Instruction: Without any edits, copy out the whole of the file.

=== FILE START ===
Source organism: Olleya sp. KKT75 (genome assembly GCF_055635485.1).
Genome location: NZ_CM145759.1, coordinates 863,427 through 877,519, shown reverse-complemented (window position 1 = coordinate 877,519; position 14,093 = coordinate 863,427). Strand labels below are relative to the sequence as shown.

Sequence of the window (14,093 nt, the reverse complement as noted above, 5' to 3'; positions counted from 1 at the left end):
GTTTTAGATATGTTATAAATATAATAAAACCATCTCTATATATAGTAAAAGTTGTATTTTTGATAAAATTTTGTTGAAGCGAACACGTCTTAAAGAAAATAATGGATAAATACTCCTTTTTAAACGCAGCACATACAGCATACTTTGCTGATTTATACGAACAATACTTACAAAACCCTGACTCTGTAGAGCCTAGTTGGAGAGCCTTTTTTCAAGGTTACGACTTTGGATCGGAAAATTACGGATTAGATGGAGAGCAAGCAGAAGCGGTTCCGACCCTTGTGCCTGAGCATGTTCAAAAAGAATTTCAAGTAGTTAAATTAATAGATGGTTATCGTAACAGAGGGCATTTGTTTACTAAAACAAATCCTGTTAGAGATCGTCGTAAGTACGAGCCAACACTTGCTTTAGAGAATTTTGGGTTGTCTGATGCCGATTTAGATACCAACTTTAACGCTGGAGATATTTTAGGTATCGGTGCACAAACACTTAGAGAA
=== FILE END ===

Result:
Source organism: Olleya sp. KKT75 (genome assembly GCF_055635485.1).
Genome location: NZ_CM145759.1, coordinates 863,427 through 877,519, shown reverse-complemented (window position 1 = coordinate 877,519; position 14,093 = coordinate 863,427). Strand labels below are relative to the sequence as shown.

Sequence of the window (14,093 nt, the reverse complement as noted above, 5' to 3'; positions counted from 1 at the left end):
GTTTTAGATATGTTATAAATATAATAAAACCATCTCTATATATAGTAAAAGTTGTATTTTTGATAAAATTTTGTTGAAGCGAACACGTCTTAAAGAAAATAATGGATAAATACTCCTTTTTAAACGCAGCACATACAGCATACTTTGCTGATTTATACGAACAATACTTACAAAACCCTGACTCTGTAGAGCCTAGTTGGAGAGCCTTTTTTCAAGGTTACGACTTTGGATCGGAAAATTACGGATTAGATGGAGAGCAAGCAGAAGCGGTTCCGACCCTTGTGCCTGAGCATGTTCAAAAAGAATTTCAAGTAGTTAAATTAATAGATGGTTATCGTAACAGAGGGCATTTGTTTACTAAAACAAATCCTGTTAGAGATCGTCGTAAGTACGAGCCAACACTTGCTTTAGAGAATTTTGGGTTGTCTGATGCCGATTTAGATACCAACTTTAACGCTGGAGATATTTTAGGTATCGGTGCACAAACACTTAGAGAA